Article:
Shoppers are now invited to join "Beyond+" for $29 per year, which gives them 20% off their entire purchase and free shipping for online orders, with exclusions on oversized items.
"Hundreds of thousands of items" are available through the Beyond+ membership, which does not apply to many of the company’s other banners, including BuyBuy Baby, Harmon Face Values, Christmas Tree Shops And That, Cost Plus World Market, One Kings Lane, Personalization Mall, Decorist, Chef Central and Of A Kind.
Bed Bath & Beyond first floated the idea of a membership as a way to ease margins hit by its popular — and ubiquitous — blue and white direct mail 20%-off coupons and Sunday circular $5-off coupons.
Although Bed Bath & Beyond’s coupons all have expiration dates, company policy is to accept them nonetheless, allowing shoppers to collect thick stacks of them. By staggering purchases at checkout, which the retailer also allows, it's possible to garner 20% off an entire purchase and not just the limit of one item. All that has long pleased customers, but it has also eaten into the retailer's bottom line as coupon use has increased by "an order of magnitude," executives said two years ago.
"These are expected now by most shoppers," Wedbush Securities retail analyst Seth Basham said then. "You can walk in with a handful of them."
The coupons have their upside: They get people through the door and help fill up carts. But Bed Bath & Beyond's plan to solve its coupon problem is fraught with risk. Customers love the big blue cardboard mailers and the retailer’s willingness to accept them at any time. Beyond that, some experts contend the membership model is overdone. Profitero VP of strategy and insights Keith Anderson believes memberships are "successful, but saturated," and said that was likely the reason e-commerce retailer Jet abandoned the approach shortly after launch.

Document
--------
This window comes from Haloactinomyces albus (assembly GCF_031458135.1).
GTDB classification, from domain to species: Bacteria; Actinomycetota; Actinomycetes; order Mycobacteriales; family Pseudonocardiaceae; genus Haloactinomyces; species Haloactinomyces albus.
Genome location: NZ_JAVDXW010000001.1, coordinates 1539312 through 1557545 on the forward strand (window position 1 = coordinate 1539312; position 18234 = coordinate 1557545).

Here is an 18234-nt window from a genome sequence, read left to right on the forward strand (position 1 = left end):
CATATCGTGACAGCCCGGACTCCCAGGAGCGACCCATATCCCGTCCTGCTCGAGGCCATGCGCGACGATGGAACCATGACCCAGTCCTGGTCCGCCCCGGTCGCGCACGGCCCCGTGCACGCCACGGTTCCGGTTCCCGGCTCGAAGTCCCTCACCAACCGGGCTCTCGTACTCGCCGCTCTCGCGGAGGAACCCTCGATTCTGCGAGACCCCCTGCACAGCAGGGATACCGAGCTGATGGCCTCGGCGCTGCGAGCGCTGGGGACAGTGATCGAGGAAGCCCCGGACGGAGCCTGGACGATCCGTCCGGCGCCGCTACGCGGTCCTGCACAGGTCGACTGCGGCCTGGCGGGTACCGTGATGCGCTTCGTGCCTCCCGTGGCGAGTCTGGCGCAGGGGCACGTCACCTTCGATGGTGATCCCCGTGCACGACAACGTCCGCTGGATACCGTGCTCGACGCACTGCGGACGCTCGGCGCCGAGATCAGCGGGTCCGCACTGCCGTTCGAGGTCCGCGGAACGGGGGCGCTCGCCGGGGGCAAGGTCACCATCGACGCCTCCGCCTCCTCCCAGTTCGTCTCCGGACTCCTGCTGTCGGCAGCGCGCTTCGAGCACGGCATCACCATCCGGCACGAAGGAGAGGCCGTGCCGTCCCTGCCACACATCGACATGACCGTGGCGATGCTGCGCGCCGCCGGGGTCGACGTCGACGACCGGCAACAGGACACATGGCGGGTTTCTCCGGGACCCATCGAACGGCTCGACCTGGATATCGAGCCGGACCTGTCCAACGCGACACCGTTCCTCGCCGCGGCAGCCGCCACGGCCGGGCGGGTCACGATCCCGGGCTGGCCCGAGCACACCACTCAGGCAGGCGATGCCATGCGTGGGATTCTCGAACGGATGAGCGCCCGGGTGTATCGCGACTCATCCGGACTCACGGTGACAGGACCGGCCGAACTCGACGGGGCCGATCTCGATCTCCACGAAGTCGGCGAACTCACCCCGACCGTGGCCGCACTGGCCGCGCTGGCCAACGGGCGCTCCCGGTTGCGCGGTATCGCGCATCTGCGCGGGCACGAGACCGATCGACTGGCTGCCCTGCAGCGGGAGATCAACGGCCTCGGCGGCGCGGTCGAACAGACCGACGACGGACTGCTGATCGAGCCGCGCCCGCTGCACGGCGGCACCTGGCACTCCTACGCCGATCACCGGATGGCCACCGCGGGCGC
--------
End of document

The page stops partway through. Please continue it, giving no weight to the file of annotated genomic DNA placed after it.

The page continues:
With sales slipping and e-commerce posing a growing challenge, Bed Bath & Beyond has to make some assertive moves to recapture market share. One of its major problems is that its merchandise, which includes a lot of home goods basics, are commodities that shoppers mostly choose on price and that can easily be found on Amazon.
As foot traffic to its stores falls, that also means that the coupons may be losing their effectiveness. The retailer reported last month that second-quarter same-store sales fell 2.6%, due to lower transactions in stores; that was offset somewhat by greater average transaction amount. While same-store sales from customer-facing digital channels rose more than 20% for the 13th straight quarter, those sales at physical storefronts fell at a mid-single digit rate, the company said.
"That stores actively reduce conversion and deter some shoppers from visiting is exacerbated by the fact that in some locations customer traffic has fallen back quite sharply," GlobalData Retail Managing Director Neil Saunders told Retail Dive in an email last month. "This is very much outside BBB's control, but not having a compelling format that actively draws people in means the company is unable to mitigate wider trends."